* Court upholds January 2013 lower court ruling
* U.S. tax authority cannot regulate preparers -court
By Patrick Temple-West
WASHINGTON, Feb 11 An Obama administration
campaign against tax-return fraud suffered a blow on Tuesday
when an appeals court invalidated the first federal rules for
unregulated tax-return preparers.
A three-judge appellate panel upheld a lower court's January
2013 ruling that said the U.S. Internal Revenue Service does not
have the power to impose test-taking and continuing education
requirements on hundreds of thousands of tax-return preparers.
"We agree with the District Court that the IRS's statutory
authority ... cannot be stretched so broadly as to encompass
authority to regulate tax-return preparers," the U.S. Court of
Appeals for the District of Columbia said in a unanimous ruling.
The tax-collecting IRS said in a statement that it is
reviewing the decision. "The IRS continues to believe that it's
critical for taxpayers to be able to rely on quality work from
tax preparers," the agency said in a statement.
With the April 15 tax filing deadline two months away, the
court ruling means that, for now, the status quo will prevail in
the tax-return preparation industry, which annually helps about
80 million Americans complete and file their tax paperwork.
About a third of the $9.4 billion tax-return business is
controlled by H&R Block Inc and three other large
companies. The remaining two-thirds is divided among licensed
and unlicensed preparers, many of them mom-and-pop operations.
LIBERTARIAN GROUP CHALLENGES IRS
The IRS took steps starting in 2011 to regulate unlicensed
return preparers for the first time, with a program requiring up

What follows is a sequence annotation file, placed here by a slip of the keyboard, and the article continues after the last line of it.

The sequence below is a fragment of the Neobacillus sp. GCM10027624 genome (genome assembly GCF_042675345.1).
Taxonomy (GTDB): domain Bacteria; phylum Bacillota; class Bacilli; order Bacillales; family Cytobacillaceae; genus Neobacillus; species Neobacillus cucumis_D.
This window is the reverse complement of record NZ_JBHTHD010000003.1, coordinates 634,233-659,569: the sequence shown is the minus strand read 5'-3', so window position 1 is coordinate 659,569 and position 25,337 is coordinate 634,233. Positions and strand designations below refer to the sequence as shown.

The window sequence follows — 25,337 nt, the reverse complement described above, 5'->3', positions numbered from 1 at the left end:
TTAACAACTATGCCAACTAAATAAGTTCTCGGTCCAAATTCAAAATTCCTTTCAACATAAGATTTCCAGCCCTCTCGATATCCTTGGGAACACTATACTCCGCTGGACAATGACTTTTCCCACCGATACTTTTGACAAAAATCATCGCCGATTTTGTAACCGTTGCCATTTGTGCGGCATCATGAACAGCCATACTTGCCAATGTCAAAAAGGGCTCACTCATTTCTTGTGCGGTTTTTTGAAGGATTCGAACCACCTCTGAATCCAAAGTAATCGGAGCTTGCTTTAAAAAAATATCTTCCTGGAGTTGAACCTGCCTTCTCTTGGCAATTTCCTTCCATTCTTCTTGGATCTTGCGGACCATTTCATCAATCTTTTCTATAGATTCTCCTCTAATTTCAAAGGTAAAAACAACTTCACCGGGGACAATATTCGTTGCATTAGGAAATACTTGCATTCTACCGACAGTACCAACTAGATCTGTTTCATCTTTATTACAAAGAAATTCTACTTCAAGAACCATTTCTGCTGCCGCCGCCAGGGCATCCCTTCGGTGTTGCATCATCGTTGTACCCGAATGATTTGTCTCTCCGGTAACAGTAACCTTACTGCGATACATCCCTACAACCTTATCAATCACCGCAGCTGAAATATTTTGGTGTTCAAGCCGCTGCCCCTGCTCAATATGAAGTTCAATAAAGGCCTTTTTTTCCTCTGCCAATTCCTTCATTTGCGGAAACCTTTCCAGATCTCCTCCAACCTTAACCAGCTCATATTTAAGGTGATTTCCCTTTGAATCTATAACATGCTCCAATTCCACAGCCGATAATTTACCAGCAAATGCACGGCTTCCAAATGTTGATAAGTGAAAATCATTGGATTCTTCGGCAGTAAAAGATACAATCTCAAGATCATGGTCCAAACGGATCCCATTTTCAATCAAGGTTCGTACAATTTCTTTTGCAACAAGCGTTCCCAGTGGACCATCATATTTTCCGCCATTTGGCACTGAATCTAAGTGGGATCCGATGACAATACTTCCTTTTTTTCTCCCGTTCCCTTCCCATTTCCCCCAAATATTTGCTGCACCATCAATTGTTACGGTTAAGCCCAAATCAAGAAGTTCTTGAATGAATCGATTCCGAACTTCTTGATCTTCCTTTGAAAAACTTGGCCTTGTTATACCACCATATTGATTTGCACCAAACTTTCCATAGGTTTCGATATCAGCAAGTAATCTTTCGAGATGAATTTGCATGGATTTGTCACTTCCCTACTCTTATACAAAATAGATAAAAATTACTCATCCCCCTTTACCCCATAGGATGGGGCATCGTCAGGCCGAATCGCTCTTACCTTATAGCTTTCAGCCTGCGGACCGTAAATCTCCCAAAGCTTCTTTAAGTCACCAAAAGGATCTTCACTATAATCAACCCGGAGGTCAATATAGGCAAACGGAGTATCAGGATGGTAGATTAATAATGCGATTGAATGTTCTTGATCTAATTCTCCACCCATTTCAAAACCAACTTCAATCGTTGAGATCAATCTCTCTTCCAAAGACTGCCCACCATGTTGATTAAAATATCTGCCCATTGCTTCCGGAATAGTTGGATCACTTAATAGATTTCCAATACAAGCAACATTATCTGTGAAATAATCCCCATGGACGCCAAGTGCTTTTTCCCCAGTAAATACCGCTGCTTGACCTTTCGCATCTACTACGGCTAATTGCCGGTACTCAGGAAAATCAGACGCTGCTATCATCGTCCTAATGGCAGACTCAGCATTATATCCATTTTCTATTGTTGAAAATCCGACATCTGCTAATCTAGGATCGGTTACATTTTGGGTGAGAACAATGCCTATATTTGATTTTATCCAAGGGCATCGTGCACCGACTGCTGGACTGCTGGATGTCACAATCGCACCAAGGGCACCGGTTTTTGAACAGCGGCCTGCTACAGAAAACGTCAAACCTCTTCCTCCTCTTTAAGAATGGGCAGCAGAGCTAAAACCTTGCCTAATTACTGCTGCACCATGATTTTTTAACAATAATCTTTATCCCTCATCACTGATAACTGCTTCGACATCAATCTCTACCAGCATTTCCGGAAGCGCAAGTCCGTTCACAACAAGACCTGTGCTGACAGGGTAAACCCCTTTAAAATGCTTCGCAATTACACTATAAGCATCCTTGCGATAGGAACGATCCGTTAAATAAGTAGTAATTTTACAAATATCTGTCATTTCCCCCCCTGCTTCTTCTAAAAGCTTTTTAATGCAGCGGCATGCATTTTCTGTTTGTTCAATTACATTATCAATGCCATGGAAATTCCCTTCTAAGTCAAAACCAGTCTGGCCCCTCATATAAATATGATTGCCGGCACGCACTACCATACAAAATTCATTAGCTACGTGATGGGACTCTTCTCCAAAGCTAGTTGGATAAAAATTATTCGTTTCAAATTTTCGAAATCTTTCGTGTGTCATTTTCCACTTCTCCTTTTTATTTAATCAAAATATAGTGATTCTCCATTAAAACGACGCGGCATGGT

to 700,000 of them to meet testing and education requirements.
But independent preparers complained. Then in 2012, a
libertarian activist group called the Institute for Justice sued
the IRS, arguing that Congress never gave the agency authority
to regulate preparers.
In January 2013, U.S. District Court Judge James Boasberg
issued an injunction halting the IRS's regulatory program. The
Justice Department appealed his decision and lost on appeal.
The institute praised the latest ruling. "It's a big win for
tax preparers," said Dan Alban, the lawyer who argued the case
for the institute.
It was unclear whether or not the Obama administration would
appeal Tuesday's ruling. If it does, it would seek a U.S.
Supreme Court review.
Separately on Tuesday, the U.S. Justice Department issued a
statement on its 2013 efforts "to combat fraudulent tax-return
preparers and promoters of tax-fraud schemes," citing recent
cases it has brought against "abusive schemes and scams."
After the ruling, a Justice Department spokeswoman said, "We
are, of course, disappointed with today's decision ... We are
studying the opinion and weighing our options."
H&R Block CEO Bill Cobb said in a statement that the court
decision was a blow to taxpayers. "It is outrageous that all
consumers don't enjoy basic protections with such a significant
financial transaction as tax preparation," he said.
The Institute for Justice has said that H&R Block supports
the IRS regulations because they would help the company squeeze
smaller competitors out of business.
The IRS rules would not apply to lawyers, accountants and
"enrolled agents" who are already licensed.
The court ruling may prompt more states to regulate
preparers on their own, tax professionals said on Tuesday.
Currently, California, Oregon, Maryland and New York have
laws that regulate tax preparers. But a state-by-state
regulatory patchwork could become dysfunctional, experts said.
The case is Sabina Loving et al v. Internal Revenue Service,
U.S. Court of Appeals for the District of Columbia Circuit, No.